The primary source of taxation revenue in a PROUT system would appear to be at the point of production. This makes sense in that enterprises which make first use of resources have a social responsibility to ensure proper utilisation and rational distribution; taxation imposes some restraint to ensure this responsibility is carried out.

full text...

http://www.proutworl...tures/coops.htm
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#1159 donquijote

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Posted 19 September 2003 - 04:24 PM

> : This South Korean farmer took his life because there's was no place
> : for his farming way of life. And that not only happens in Korea but
> : even in the heartland of America. Regrettably the world is becoming a
> : factory...
>
> The West became a factory 200 years ago. Lifespans doubled.
> Infant mortality plunged. Several terrible diseases were eradicated or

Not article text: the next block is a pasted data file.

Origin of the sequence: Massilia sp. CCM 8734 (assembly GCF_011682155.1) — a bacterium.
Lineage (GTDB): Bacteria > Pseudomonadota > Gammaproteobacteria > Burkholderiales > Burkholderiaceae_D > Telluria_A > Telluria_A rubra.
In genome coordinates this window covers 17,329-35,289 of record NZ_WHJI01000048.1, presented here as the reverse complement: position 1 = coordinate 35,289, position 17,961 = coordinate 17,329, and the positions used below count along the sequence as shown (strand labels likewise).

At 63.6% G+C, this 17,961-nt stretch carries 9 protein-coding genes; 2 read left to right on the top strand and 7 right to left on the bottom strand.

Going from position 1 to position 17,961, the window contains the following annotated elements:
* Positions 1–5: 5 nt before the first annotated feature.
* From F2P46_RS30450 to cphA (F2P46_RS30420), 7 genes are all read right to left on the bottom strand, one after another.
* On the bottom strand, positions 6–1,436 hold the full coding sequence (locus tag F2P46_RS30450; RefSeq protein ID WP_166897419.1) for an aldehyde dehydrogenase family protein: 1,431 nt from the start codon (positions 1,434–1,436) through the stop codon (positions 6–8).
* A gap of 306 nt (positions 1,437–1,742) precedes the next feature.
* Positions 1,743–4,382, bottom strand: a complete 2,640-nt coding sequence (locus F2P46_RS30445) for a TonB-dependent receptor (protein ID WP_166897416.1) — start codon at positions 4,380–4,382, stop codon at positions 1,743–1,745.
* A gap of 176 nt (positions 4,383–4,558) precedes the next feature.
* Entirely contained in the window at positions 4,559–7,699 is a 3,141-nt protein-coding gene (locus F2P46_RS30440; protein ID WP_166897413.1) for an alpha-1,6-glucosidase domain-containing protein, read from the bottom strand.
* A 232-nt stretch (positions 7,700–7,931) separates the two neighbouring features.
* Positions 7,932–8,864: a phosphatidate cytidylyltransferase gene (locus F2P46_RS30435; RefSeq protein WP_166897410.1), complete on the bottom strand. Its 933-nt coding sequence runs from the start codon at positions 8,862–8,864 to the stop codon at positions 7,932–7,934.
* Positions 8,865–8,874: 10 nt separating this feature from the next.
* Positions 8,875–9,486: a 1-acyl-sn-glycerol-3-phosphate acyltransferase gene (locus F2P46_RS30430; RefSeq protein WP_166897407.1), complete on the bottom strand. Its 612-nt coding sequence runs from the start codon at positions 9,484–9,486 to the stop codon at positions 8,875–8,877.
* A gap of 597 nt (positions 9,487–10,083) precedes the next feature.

> rendered laughable. People went from owning two changes of clothes to
> owning dozens. People stopped having horses shit in the streets. I hope
> to God we don't impose this monstrosity on those poor people living
> virtuously on their garbage heaps.

"We've come a long way baby," said the old lady coughing.

"Yeah, but your lungs are ****ed up," replied the little girl sitting
next to her. "You look good in those cigarette commercials, but you
ain't got nothing but memories now."

Moral: We may be coughing pollution but you have to look at the bright
side of it...

But what about what we have done needlessly to the world in barely 100
years? We certainly had more gadgets and automobiles but we died from
obesity and ate tasteless junk food laden with pesticides. Nevermind,
let's look at the bright side of it... ;)
>
> : Since the end of World War II, farmers in the US have been persuaded
> : to adopt one new technology after another, hoping to improve their
> : yields, reduce their costs, and outsell their neighbors. By embracing
> : this industrial model of agriculture --one that focuses narrowly on
> : the level of inputs and outputs, that encourages specialization in
> : just one crop, that relies heavily on chemical fertilizers,